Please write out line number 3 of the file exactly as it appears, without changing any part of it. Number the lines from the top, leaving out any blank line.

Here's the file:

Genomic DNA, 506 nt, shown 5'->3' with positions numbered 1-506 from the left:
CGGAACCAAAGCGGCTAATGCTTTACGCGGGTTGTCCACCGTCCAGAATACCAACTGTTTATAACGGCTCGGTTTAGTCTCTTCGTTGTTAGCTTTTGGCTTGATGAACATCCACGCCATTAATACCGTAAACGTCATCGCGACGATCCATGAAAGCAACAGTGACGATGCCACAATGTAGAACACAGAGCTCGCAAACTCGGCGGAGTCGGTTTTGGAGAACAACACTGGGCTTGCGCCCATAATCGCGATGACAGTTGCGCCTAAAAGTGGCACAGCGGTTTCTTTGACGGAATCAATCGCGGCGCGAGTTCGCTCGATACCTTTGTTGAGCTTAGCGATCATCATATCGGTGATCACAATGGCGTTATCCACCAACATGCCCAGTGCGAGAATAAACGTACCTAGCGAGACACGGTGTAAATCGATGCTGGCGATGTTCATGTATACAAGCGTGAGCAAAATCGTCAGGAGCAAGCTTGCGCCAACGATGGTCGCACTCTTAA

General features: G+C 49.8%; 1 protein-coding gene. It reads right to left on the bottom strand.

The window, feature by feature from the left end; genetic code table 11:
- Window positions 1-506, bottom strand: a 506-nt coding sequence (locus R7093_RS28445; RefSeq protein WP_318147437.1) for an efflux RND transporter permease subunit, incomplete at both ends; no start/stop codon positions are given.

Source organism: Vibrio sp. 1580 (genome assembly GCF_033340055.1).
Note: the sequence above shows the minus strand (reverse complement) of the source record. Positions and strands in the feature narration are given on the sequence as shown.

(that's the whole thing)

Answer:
General features: G+C 49.8%; 1 protein-coding gene. It reads right to left on the bottom strand.